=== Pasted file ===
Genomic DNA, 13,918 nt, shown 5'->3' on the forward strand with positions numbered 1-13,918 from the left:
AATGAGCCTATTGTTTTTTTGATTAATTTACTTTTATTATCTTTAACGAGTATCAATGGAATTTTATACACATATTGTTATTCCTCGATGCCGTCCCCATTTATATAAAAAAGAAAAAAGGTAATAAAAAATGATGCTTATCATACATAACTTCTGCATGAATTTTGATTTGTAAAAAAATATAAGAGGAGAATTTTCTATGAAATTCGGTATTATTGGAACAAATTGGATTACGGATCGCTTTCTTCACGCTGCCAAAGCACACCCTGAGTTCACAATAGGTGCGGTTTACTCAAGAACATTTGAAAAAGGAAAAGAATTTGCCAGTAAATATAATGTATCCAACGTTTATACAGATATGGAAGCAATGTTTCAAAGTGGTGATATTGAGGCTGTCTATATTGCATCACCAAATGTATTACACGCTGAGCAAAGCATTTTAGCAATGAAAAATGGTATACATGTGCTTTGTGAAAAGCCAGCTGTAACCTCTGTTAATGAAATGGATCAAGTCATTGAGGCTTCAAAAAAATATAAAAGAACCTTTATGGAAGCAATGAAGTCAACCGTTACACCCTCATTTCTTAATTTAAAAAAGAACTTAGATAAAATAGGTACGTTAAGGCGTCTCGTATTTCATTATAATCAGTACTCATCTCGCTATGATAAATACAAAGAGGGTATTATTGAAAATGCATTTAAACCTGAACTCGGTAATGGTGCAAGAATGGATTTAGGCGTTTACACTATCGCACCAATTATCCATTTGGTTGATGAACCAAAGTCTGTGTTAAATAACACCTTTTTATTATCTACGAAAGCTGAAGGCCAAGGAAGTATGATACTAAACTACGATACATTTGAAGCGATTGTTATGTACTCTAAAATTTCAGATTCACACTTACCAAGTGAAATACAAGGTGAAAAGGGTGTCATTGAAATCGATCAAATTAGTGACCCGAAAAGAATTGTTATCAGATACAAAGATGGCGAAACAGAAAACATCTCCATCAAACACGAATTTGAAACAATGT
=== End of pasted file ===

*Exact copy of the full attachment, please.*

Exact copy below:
Genomic DNA, 13,918 nt, shown 5'->3' on the forward strand with positions numbered 1-13,918 from the left:
AATGAGCCTATTGTTTTTTTGATTAATTTACTTTTATTATCTTTAACGAGTATCAATGGAATTTTATACACATATTGTTATTCCTCGATGCCGTCCCCATTTATATAAAAAAGAAAAAAGGTAATAAAAAATGATGCTTATCATACATAACTTCTGCATGAATTTTGATTTGTAAAAAAATATAAGAGGAGAATTTTCTATGAAATTCGGTATTATTGGAACAAATTGGATTACGGATCGCTTTCTTCACGCTGCCAAAGCACACCCTGAGTTCACAATAGGTGCGGTTTACTCAAGAACATTTGAAAAAGGAAAAGAATTTGCCAGTAAATATAATGTATCCAACGTTTATACAGATATGGAAGCAATGTTTCAAAGTGGTGATATTGAGGCTGTCTATATTGCATCACCAAATGTATTACACGCTGAGCAAAGCATTTTAGCAATGAAAAATGGTATACATGTGCTTTGTGAAAAGCCAGCTGTAACCTCTGTTAATGAAATGGATCAAGTCATTGAGGCTTCAAAAAAATATAAAAGAACCTTTATGGAAGCAATGAAGTCAACCGTTACACCCTCATTTCTTAATTTAAAAAAGAACTTAGATAAAATAGGTACGTTAAGGCGTCTCGTATTTCATTATAATCAGTACTCATCTCGCTATGATAAATACAAAGAGGGTATTATTGAAAATGCATTTAAACCTGAACTCGGTAATGGTGCAAGAATGGATTTAGGCGTTTACACTATCGCACCAATTATCCATTTGGTTGATGAACCAAAGTCTGTGTTAAATAACACCTTTTTATTATCTACGAAAGCTGAAGGCCAAGGAAGTATGATACTAAACTACGATACATTTGAAGCGATTGTTATGTACTCTAAAATTTCAGATTCACACTTACCAAGTGAAATACAAGGTGAAAAGGGTGTCATTGAAATCGATCAAATTAGTGACCCGAAAAGAATTGTTATCAGATACAAAGATGGCGAAACAGAAAACATCTCCATCAAACACGAATTTGAAACAATGT